So after Cinequest, the one movie I most regretted missing was "The Bothersome Man". So searching around a bit I found it available on a website called Film Movement. In short, it's a DVD-of-the-month club, but the hook is that all their DVD's are special early releases of films that have been popular and/or won awards at various international film festivals.
Now, normally I don't review stuff I watch on DVD (mainly because the experience is so inferior to the theatrical experience that I don't think it's fair), but this is a pretty intriguing idea. So I got a one-year subscription, and I'll occasionally write about their selections. Mainly, I want to check out their taste and sensibilities. Specifically, two questions I'll try to answer by the end of the year:
1. Do I do a better job by seeing hundreds of movies a year? I.e., how does their selection stack up against my favorites of the year?
2. Would I recommend it to other people? In particular, I live in the S.F. Bay Area, where we're flooded with film festivals, but would I recommend this to people who can't go to a film festival every weekend? Or, to put it a third way, is this a good film festival substitute for people who have no film festival (or maybe just one a year) near them?
Well, I actually did that a while ago. I got my first DVDs already and have finally watched them. Each DVD comes with a feature and a short.
The first shipment came with a gift bonus DVD of "The Rage in Placid Lake" with the short film "At Dawning". The short is a British film about a woman sneaking out of an apartment after a one night stand, only to be interrupted by a suicidal guy who jumped out of the apartment above and got stuck in the tree. In other words, wacky hijinx. Then the feature, "Rage in Placid Lake" is an eccentric Australian comedy about trying to fit in. Placid Lake (a guy, not a place) is cursed with airhead hippy parents who send him to his first day of school in a dress to challenge gender stereotypes. Of course, he doesn't make friends easily, but does meet a nice nerdy girl who eats crayons. Sexy, sexy stuff--except their relationship remains platonic even through graduation. At graduation a stunt involving his student film he "outs" his biggest bully, and that of course ends with him breaking every bone in his body. Out of his casts much later, Placid decides to become normal. Problem (and the best overarching joke in the movie) is, everyone is really crazy, especially the normals. In the end, you can't be everything to everyone, the best you can do is learn to be yourself. Pretty cool, and film movement is off to a great start.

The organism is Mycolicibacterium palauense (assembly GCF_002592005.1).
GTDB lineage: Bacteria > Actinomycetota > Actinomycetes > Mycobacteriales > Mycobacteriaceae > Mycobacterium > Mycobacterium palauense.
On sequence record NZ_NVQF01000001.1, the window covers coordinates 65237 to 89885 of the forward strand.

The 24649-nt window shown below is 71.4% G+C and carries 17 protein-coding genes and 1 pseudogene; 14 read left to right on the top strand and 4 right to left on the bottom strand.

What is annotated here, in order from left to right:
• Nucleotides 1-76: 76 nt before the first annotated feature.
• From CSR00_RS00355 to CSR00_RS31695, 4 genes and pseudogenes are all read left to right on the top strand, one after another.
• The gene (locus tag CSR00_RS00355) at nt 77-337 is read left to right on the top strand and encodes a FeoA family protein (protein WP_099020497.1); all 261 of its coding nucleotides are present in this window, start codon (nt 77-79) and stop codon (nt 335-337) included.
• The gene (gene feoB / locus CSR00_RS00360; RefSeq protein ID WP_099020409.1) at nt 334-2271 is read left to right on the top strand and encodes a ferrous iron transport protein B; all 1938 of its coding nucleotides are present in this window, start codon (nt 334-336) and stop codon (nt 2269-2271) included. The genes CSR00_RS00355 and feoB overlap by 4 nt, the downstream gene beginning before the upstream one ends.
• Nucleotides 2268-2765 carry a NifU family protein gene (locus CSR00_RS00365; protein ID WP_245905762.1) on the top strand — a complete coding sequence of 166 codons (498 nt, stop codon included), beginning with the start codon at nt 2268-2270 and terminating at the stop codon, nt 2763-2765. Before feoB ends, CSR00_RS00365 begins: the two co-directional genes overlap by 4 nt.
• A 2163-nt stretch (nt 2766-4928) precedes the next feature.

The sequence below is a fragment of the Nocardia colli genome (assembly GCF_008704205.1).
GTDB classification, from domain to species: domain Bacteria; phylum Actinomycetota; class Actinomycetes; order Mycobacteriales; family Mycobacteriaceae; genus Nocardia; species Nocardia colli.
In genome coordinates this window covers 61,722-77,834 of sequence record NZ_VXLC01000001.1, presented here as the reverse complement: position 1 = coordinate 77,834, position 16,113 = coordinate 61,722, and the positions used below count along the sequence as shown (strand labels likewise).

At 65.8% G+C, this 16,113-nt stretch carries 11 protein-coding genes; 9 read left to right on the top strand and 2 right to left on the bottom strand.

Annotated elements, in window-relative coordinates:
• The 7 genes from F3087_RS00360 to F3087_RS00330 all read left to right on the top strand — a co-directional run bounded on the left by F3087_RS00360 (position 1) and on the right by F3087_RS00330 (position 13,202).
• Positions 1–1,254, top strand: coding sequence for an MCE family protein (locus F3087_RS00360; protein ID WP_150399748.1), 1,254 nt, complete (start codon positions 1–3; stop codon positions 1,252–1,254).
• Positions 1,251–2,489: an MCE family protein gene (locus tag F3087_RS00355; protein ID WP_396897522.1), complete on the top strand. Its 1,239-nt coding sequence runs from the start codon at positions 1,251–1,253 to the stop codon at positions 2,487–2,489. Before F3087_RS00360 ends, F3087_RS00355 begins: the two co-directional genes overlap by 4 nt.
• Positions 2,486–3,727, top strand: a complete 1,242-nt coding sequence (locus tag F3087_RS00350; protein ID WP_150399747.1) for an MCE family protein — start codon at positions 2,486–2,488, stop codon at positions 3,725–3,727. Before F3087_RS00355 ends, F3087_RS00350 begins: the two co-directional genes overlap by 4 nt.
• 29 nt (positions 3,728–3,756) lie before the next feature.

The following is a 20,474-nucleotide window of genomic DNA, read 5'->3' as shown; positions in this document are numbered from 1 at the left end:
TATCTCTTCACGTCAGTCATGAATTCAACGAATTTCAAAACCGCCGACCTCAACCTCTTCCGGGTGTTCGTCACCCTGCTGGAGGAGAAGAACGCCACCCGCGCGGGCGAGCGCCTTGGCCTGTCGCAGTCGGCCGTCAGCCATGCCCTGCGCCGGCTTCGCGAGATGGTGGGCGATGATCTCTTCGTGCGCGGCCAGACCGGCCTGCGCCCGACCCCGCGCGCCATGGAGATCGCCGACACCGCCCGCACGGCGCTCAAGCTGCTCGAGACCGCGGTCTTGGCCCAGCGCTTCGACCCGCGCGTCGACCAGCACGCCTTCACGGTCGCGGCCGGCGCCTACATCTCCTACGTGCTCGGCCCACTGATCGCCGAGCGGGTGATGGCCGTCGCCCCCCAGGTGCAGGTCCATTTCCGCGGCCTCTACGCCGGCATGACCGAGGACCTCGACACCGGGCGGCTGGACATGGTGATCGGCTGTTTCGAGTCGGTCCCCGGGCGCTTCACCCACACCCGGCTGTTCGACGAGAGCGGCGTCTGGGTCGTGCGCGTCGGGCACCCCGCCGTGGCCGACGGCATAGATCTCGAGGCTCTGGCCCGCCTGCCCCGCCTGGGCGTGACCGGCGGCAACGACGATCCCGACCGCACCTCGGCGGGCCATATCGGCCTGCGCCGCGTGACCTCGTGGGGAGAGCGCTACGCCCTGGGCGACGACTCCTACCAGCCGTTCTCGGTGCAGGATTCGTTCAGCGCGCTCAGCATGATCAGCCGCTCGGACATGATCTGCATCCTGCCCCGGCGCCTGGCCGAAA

Then there's "The Bothersome Man", the whole reason I started this. To sum it up in 4 words, I'd call it surreal, dark, funny, and Norwegian. It starts with the main character, Andreas, committing suicide by jumping off a subway platform. Then it goes back to his arrival in town, and spends 50 minutes of awkward superficial conversation (and a discovery that getting out of town is impossible) getting him back to that subway platform, heartbroken. Then it gets really weird, as he survives, rides go-karts, and finds a crack in his neighbor's wall from which music comes out. Pretty cool. This is also a perfect example of a movie that I'd rather see in the theater. Most people think the big explosions and special effects are the reasons some movies are better on the big screen. For me, the theater is more about lack of distractions. In a theater, there's nothing but the movie. In my living room, I'm always tempted to pause, go get a sandwich or a beer, or start a load of laundry or anything. So for me, the movies that must be seen on the big screen are the ones that demand you pay attention. And "The Bothersome Man", I had to watch twice on DVD before I got it. On the big screen, I'm sure I would've gotten it the first time.
Okay, that's it for now. The next movie, "Mother of Mine" arrived today, but I haven't watched it yet.